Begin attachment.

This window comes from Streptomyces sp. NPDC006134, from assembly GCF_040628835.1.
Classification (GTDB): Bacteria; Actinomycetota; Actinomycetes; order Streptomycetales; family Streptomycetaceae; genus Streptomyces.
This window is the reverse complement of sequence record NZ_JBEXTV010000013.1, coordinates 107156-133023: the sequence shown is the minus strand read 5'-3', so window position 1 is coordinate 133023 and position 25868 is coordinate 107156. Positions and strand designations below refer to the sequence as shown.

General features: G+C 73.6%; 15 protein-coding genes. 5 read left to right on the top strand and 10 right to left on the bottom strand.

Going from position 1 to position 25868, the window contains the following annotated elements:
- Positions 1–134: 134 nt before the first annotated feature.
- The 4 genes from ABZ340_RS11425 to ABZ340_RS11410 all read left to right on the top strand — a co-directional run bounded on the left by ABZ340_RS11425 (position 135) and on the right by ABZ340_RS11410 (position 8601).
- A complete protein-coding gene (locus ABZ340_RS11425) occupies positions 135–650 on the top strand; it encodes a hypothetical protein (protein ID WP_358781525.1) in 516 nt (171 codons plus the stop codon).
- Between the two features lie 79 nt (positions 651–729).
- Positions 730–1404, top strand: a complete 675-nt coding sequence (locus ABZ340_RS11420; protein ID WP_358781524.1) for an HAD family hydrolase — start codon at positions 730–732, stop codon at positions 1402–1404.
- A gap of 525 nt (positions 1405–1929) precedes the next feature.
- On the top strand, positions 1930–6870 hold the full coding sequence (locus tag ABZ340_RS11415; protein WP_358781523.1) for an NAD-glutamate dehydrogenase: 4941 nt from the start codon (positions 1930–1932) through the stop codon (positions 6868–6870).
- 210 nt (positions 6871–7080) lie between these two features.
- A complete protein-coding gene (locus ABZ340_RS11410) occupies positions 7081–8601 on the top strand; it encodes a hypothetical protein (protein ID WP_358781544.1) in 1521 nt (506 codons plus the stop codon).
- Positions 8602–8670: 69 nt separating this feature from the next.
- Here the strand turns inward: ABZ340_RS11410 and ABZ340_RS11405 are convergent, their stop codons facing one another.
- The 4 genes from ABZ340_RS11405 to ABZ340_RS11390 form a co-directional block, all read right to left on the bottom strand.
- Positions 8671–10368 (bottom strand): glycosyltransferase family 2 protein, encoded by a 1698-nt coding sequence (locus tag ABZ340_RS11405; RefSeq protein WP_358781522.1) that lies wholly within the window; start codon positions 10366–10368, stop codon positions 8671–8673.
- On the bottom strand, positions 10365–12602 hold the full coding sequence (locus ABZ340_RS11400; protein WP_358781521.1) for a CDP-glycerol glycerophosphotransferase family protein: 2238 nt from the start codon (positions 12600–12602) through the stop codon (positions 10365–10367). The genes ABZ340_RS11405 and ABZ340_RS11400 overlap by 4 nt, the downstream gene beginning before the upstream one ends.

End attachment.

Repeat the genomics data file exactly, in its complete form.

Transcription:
This window comes from Streptomyces sp. NPDC006134, from assembly GCF_040628835.1.
Classification (GTDB): Bacteria; Actinomycetota; Actinomycetes; order Streptomycetales; family Streptomycetaceae; genus Streptomyces.
This window is the reverse complement of sequence record NZ_JBEXTV010000013.1, coordinates 107156-133023: the sequence shown is the minus strand read 5'-3', so window position 1 is coordinate 133023 and position 25868 is coordinate 107156. Positions and strand designations below refer to the sequence as shown.

General features: G+C 73.6%; 15 protein-coding genes. 5 read left to right on the top strand and 10 right to left on the bottom strand.

Going from position 1 to position 25868, the window contains the following annotated elements:
- Positions 1–134: 134 nt before the first annotated feature.
- The 4 genes from ABZ340_RS11425 to ABZ340_RS11410 all read left to right on the top strand — a co-directional run bounded on the left by ABZ340_RS11425 (position 135) and on the right by ABZ340_RS11410 (position 8601).
- A complete protein-coding gene (locus ABZ340_RS11425) occupies positions 135–650 on the top strand; it encodes a hypothetical protein (protein ID WP_358781525.1) in 516 nt (171 codons plus the stop codon).
- Between the two features lie 79 nt (positions 651–729).
- Positions 730–1404, top strand: a complete 675-nt coding sequence (locus ABZ340_RS11420; protein ID WP_358781524.1) for an HAD family hydrolase — start codon at positions 730–732, stop codon at positions 1402–1404.
- A gap of 525 nt (positions 1405–1929) precedes the next feature.
- On the top strand, positions 1930–6870 hold the full coding sequence (locus tag ABZ340_RS11415; protein WP_358781523.1) for an NAD-glutamate dehydrogenase: 4941 nt from the start codon (positions 1930–1932) through the stop codon (positions 6868–6870).
- 210 nt (positions 6871–7080) lie between these two features.
- A complete protein-coding gene (locus ABZ340_RS11410) occupies positions 7081–8601 on the top strand; it encodes a hypothetical protein (protein ID WP_358781544.1) in 1521 nt (506 codons plus the stop codon).
- Positions 8602–8670: 69 nt separating this feature from the next.
- Here the strand turns inward: ABZ340_RS11410 and ABZ340_RS11405 are convergent, their stop codons facing one another.
- The 4 genes from ABZ340_RS11405 to ABZ340_RS11390 form a co-directional block, all read right to left on the bottom strand.
- Positions 8671–10368 (bottom strand): glycosyltransferase family 2 protein, encoded by a 1698-nt coding sequence (locus tag ABZ340_RS11405; RefSeq protein WP_358781522.1) that lies wholly within the window; start codon positions 10366–10368, stop codon positions 8671–8673.
- On the bottom strand, positions 10365–12602 hold the full coding sequence (locus ABZ340_RS11400; protein WP_358781521.1) for a CDP-glycerol glycerophosphotransferase family protein: 2238 nt from the start codon (positions 12600–12602) through the stop codon (positions 10365–10367). The genes ABZ340_RS11405 and ABZ340_RS11400 overlap by 4 nt, the downstream gene beginning before the upstream one ends.